We have had a few question why, if the babies are doing fine, we aren't taking them out of the house and aren't allowing people in the house. We were able to find this on the company's website that produces the babies RSV shots. These are the $300 a month shots. They aren't mandatory, but well worth every penny for our babies health. Even with these shots, they are still susceptible. We are taking extra measures even here at the house. Any time Oaklen and Adam comes home from school and work, they are to change clothes and wash w/ anti-bacterial soap before getting around the babies. Our babies fall right in the danger zone as they have premature heart and lung development (common in preemies). They are still on their lung and heart monitor ($120 a month) because when they get tired sometimes their lungs and heart stop. If they stop long enough, it will sound the loudest alarm ever. We have to figure out which one it is and respond accordingly. Not an easy task at 3:00 in the morning w/ very little lights on and our eyes half open! We appreciate everyone's patience, and I would like to stress we are extremely proud of our babies. We will show them off to everyone, as soon as the weather changes and their health is that of a normal infant.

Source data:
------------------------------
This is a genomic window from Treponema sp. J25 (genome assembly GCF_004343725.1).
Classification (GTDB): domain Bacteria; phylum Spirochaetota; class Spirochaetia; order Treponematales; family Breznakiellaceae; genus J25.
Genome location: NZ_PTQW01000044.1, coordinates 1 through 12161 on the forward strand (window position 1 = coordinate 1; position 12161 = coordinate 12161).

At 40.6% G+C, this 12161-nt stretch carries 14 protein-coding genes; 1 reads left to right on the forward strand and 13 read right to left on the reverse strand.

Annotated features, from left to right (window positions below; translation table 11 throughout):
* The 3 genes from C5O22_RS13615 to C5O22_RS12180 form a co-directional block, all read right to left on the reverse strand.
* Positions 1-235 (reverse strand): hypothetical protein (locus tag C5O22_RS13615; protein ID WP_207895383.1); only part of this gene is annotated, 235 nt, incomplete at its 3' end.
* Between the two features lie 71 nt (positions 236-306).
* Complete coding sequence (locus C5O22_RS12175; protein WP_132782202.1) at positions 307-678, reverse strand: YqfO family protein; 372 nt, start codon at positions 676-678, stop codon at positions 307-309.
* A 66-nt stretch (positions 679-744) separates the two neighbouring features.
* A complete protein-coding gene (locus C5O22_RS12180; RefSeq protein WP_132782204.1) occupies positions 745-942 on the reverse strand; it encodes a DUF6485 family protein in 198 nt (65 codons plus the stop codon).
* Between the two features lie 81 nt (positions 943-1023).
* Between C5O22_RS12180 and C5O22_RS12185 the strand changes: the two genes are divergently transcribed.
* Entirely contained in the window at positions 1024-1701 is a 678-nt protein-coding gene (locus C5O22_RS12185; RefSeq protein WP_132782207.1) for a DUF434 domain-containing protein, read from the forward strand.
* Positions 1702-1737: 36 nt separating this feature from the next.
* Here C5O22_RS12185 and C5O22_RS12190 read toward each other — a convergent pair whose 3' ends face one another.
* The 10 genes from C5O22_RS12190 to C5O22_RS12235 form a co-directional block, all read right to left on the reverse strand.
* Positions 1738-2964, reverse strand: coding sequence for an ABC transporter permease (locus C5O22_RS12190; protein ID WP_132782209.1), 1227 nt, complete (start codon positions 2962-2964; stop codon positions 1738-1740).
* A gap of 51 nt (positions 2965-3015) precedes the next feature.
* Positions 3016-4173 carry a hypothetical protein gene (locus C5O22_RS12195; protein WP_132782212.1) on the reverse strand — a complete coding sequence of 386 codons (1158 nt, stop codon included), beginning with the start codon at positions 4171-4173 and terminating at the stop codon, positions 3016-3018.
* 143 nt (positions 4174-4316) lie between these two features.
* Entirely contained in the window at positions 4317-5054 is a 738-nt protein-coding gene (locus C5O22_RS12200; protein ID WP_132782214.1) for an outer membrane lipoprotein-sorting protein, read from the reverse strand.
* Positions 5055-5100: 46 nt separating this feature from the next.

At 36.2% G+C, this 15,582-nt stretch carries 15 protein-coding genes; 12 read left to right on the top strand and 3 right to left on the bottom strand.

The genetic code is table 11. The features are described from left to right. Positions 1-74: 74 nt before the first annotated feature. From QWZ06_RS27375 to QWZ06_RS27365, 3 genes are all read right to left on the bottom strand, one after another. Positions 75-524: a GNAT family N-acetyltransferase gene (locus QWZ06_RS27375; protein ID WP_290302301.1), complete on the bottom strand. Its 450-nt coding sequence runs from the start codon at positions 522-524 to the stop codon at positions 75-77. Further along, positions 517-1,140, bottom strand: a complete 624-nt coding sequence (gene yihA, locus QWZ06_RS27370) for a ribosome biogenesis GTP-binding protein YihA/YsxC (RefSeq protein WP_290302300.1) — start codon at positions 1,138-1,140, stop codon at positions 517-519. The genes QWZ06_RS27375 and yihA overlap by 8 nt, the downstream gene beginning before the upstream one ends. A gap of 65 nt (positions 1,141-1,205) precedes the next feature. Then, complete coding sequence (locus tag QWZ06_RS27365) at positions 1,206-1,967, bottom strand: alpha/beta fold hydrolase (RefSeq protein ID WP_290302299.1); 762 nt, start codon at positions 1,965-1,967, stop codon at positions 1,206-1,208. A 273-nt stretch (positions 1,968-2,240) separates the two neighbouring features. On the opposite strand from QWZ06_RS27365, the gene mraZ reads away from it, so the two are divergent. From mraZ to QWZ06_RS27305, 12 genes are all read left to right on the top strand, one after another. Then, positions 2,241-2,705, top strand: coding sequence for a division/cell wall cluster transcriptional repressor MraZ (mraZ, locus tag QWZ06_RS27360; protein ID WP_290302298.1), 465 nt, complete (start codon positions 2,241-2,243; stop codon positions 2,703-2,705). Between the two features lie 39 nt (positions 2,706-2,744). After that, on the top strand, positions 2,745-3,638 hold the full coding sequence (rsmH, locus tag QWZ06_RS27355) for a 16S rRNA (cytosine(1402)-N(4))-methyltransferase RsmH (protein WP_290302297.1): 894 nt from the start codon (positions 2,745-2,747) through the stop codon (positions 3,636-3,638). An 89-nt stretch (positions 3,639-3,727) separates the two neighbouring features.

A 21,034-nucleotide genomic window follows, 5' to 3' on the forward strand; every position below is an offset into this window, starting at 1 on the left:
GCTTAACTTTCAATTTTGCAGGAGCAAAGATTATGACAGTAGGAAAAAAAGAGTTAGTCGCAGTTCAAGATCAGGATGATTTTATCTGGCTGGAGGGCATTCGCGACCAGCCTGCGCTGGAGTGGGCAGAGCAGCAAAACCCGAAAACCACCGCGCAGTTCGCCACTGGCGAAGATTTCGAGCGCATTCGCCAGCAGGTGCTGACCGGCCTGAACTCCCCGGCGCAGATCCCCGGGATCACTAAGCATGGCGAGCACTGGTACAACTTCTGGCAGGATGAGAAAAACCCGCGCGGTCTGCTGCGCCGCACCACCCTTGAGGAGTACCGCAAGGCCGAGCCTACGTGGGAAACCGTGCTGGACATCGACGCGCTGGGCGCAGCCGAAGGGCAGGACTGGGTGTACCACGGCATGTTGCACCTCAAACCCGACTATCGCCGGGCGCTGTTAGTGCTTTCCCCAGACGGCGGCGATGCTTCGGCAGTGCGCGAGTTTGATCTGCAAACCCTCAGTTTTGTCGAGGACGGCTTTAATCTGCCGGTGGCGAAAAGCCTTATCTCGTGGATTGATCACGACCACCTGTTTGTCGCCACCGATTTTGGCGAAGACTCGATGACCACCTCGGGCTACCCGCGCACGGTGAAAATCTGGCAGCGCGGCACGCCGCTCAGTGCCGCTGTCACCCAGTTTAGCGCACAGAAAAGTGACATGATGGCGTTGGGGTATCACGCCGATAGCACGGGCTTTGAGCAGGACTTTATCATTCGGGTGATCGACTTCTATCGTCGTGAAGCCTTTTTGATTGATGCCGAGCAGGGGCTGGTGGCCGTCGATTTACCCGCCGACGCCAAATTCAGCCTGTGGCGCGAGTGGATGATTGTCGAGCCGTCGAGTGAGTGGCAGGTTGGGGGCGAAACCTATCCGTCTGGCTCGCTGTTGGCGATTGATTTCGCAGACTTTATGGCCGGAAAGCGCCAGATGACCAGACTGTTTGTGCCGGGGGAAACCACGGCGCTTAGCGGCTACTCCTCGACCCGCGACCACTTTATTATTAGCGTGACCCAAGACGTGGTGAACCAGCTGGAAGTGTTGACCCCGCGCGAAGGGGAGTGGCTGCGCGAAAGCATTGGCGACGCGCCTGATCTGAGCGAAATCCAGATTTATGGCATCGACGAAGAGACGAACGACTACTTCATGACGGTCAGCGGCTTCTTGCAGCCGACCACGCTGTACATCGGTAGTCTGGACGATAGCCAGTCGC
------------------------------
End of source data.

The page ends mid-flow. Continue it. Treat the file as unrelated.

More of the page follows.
***Respiratory syncytial virus (RSV) is the #1 cause of hospitalization in babies under a year.
***Respiratory syncytial virus (sin-SISH-shul VI-rus), or RSV, is a common, seasonal and easily spread virus. You've probably had RSV and thought it was just a bad cold. In fact, nearly all children will get their first RSV infection by age two.Most people with RSV suffer moderate to severe cold-like symptoms. For some babies, RSV can be more serious – it’s the #1 cause of hospitalizations in infants. Preemies and babies born with a heart or lung condition are at higher risk for severe RSV disease, which could lead to serious lung infections like pneumonia and bronchiolitis. It is estimated that the annual infant death rate due to RSV is 10 times greater than that of the flu, with up to 400 infant deaths from RSV each year in the U.S.